Tubosider squares the circle for Amazing Spaces treehouse

The last place you would expect to see any Tubosider product is way up in the trees in the Kielder Water & Forest Park. But that’s where 3.7 metres of our 3 metre diameter corrugated pipe is sitting pretty, and will stay sitting for a long while yet.

Famous for his love of all things creative, architect George Clarke decided in his latest “Amazing Spaces” series on Channel 4 that he wanted to build his ultimate dream of a modern-day treehouse – one that offered a truly livable retreat.

This would be no ordinary treehouse, of course. To start with, he was taken with the idea of using three simple geometric shapes – a circle, a square and a triangle…“just like Playschool”, as he says in the series.

With a budget of £100,000 to design and build and commission it, George and his team set about planning the project. The triangle would become a pyramid shaped room to sleep in, albeit with a roof that could open out to enjoy the spectacular treetop views of the Park.

The square beneath would be a central cube with room for living and eating, while the circle was where Tubosider would come in. Seeking a suitably constructed tube to form an outdoor living and observation area, the production team’s research led them to our door.

So strong and durable is our 2.5mm gauge galvanised steel pipe that it’s normally structured into the huge range of underground water management tanks and culverts functioning across the UK.

But with our products now even being used in central London for architecturally striking gardens, we were delighted to add “treehouse” to the list of applications!

Called the Sky Den, George Clarke’s fantasy retreat, to use his words, took three months to complete. It was constructed with help from William Hardie Designs throughout the second series of his imagination-catching Channel 4 programme.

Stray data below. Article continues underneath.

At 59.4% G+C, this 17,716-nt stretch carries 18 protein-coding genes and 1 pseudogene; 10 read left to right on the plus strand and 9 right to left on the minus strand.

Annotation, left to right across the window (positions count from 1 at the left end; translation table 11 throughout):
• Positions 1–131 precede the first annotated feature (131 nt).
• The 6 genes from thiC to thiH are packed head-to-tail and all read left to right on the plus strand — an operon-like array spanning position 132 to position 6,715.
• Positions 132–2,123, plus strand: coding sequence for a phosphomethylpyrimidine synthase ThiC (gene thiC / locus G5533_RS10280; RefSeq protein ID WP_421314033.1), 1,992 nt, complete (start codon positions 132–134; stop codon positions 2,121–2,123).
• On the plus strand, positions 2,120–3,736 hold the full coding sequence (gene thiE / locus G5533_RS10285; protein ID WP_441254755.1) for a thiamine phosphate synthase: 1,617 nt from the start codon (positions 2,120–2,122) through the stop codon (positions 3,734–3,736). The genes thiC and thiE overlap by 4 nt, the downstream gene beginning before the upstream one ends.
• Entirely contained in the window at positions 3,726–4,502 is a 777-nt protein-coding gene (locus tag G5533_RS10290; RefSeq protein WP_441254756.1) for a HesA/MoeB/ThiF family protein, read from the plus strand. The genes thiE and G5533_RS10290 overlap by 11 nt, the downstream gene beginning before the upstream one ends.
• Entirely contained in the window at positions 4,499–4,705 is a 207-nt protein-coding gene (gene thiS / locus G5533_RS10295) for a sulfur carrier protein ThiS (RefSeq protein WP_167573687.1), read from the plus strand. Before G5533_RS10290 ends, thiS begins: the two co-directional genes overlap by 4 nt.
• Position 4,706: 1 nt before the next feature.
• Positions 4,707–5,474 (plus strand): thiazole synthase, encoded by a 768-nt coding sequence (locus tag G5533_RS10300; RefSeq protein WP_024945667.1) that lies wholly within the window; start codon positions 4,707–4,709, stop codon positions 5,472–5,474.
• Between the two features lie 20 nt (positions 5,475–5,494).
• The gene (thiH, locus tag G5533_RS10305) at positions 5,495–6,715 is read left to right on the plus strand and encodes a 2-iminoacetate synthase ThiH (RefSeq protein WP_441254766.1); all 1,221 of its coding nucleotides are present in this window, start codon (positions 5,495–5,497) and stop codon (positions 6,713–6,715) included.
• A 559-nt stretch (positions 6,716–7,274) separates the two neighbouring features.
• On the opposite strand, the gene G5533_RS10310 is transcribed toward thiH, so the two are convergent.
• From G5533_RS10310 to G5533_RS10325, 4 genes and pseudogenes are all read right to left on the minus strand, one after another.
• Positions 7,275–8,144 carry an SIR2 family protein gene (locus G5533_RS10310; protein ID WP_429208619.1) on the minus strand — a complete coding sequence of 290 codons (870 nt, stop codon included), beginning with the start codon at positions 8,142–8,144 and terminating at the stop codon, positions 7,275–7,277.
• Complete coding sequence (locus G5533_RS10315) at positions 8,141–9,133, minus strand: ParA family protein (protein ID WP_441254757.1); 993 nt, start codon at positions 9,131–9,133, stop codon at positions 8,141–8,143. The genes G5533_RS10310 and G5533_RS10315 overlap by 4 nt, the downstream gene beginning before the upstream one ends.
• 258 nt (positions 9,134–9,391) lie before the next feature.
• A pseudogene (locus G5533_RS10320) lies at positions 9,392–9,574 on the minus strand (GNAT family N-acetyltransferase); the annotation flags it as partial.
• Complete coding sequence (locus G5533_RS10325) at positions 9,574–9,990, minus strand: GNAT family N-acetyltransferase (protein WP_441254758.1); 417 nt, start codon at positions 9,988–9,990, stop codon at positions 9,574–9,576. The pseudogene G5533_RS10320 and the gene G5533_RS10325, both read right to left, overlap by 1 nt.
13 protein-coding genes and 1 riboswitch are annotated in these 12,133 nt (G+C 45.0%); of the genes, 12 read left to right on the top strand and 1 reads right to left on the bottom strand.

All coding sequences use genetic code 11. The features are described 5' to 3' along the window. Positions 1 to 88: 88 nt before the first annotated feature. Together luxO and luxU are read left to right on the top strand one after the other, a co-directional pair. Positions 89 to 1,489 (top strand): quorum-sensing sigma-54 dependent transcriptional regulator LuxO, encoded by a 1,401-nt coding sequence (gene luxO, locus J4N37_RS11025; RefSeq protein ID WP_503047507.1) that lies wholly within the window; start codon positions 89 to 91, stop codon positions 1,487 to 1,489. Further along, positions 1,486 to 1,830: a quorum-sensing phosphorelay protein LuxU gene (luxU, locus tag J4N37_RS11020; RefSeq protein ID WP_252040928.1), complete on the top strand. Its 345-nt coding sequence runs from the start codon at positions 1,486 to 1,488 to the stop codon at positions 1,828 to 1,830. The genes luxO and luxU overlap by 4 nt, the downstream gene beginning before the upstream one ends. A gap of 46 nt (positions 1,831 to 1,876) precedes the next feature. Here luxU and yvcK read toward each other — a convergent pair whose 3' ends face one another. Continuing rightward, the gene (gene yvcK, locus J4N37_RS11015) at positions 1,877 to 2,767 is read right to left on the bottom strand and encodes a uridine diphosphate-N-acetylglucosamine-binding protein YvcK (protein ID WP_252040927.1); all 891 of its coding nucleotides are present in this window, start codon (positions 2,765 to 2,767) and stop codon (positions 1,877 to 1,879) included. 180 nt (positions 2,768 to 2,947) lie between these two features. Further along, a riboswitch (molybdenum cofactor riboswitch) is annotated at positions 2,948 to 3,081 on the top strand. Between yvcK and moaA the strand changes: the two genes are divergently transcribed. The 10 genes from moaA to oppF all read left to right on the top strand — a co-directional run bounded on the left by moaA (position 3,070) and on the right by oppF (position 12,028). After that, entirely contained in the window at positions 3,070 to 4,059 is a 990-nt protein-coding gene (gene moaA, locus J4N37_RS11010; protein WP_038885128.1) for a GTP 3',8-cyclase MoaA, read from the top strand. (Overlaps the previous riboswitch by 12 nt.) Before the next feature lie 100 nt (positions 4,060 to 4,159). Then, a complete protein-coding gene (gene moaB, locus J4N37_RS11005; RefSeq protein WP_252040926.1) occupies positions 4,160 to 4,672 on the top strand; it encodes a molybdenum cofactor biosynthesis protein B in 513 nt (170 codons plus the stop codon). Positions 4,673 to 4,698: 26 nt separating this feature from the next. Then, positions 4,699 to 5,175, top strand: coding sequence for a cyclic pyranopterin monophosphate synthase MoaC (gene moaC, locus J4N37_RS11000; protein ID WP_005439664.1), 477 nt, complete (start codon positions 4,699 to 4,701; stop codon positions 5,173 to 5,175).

The result is as beautiful as it is breathtaking. Well known as a connoisseur of creative and quirky constructions, George Clarke was himself stunned by the finished object, describing it as clever, simple, inventive, fun, rustic, and inspiring for people to stay in. “We’ve never designed anything like it before. It’s part tree house, part art installation and can offer a unique experience on a unique site”.

As the main living space, the cube has glass doors opening onto a wide balcony, while inside is impressively versatile, with a functional kitchen and wet room all in a clutter-phobe’s paradise of fold-away furniture (including two single beds) and hidden storage space.

Then the Tubosider tube offers a more open viewpoint to spend any time of day or evening, where you can have a picnic and brew up a cuppa the old-fashioned way over the wood-burning stove, fitted around with wooden seating.

Finally the pyramid is the loft space of your already lofty suite, where you can try out a favourite feature – at the push of a button the whole roof opens up and out to the gold tier Northumberland Dark Skies.

The Sky Den on which George Clarke quite literally lifted the lid in December 2013 is much more than one man’s fantasy, however. Sitting 30 feet up in the Kielder Water & Forest Park, as part of the Calvert Trust it will be used to help people with disabilities to achieve their potential through outdoor activities.

Peter Cockerill, Calvert Trust Chief Executive, said: “This innovative and accessible amazing space goes against the usual expectations of a tree house and realises our vision of people with disabilities sharing in life’s opportunities”.

For more information on the Sky Den and a full gallery of construction photos go to http://skyden.kielder.co.uk/